A day after ministers approved a plan for holding pre-Rosh Hashanna prayers at the Western Wall under COVID restrictions, Housing Minister Ze’ev Elkin publically criticized the decision on Tuesday for not also including the Muslim holy site of the Al-Aqsa Mosque on the Temple Mount.
“I voted in the coronavirus cabinet against restrictions on prayers at the Western Wall, because the decision separated the Western Wall from the Temple Mount,” Elkin said in a statement.
“In previous waves, both places were excluded from regulations and received special treatment. It makes no sense to implement restrictions at the Western Wall and not to address in parallel what is happening on the Temple Mount,” he said.
The traditional selichot prayers, which are said in Jewish communities all over the world, are part of the services leading up to and during the High Holiday period. Usually, tens of thousands attend the Western Wall services.
Under the terms of the plan approved by the coronavirus cabinet Monday night, no more than 8,000 worshipers will be permitted to attend the Western Wall prayers at any one time and they will need to be divided into 18 capsules. Face masks will need to be worn at all times and the rules will be strictly enforced.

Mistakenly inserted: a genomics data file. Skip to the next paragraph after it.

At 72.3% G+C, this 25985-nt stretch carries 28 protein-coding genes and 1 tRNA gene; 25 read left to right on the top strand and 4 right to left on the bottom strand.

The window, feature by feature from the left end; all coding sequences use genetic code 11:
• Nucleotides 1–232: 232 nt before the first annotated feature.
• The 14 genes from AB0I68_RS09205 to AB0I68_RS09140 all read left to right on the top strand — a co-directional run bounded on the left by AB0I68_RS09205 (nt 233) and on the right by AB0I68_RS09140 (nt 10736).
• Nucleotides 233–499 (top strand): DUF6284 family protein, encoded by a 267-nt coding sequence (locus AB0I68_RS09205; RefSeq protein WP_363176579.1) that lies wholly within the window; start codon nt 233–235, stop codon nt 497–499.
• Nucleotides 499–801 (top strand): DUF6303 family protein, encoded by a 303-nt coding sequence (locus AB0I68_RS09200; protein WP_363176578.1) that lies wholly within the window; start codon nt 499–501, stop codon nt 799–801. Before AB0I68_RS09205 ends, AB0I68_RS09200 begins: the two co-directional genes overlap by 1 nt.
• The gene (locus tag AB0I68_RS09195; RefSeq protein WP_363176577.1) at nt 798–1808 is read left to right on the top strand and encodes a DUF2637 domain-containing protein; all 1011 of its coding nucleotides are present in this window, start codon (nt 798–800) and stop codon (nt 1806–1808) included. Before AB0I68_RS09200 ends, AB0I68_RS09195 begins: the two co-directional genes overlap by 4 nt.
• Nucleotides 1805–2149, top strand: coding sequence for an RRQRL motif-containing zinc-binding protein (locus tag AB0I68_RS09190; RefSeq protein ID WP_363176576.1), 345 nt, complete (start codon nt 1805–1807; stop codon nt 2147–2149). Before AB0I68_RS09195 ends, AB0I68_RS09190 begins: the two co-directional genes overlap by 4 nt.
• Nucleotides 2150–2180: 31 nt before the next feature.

The cabinet also approved the deployment of police to help ensure control crowds.
Officials at the Western Wall will also be enforcing the mask mandate and limits, and will be handing out information packages encouraging people to take part from home.
Speaking to Channel 12 news on Tuesday, Elkin said that there was a higher risk of infection during the mass prayer of Muslims on the Temple Mount than during selichot services at the Western Wall.
“From an epidemiological point of view, people gather on the Temple Mount under very crowded conditions,” he said. “It’s even worse that at the Wall because the vaccination rates in the Arab sector are low. It’s a more dangerous event.”
Health Ministry data shows that around one-third of all Arab Israelis eligible for the vaccine remain unvaccinated.
According to the Galilee Society, an Arab Israeli health nonprofit, around 83% of Arab Israelis over the age of 50 have been vaccinated as of early August, compared with 92% in Israel as a whole.
Some 51% of Arab Israelis have been vaccinated in total, compared with 66% of all Israeli citizens, according to the nonprofit, which bases its analysis on publicly available Health Ministry data.
Current Health Ministry guidelines ban open-air gatherings of more than 5,000 people for mass events like concerts, with celebrations capped at 500 people each. Last year, attendance at selichot prayers was also restricted due to the pandemic.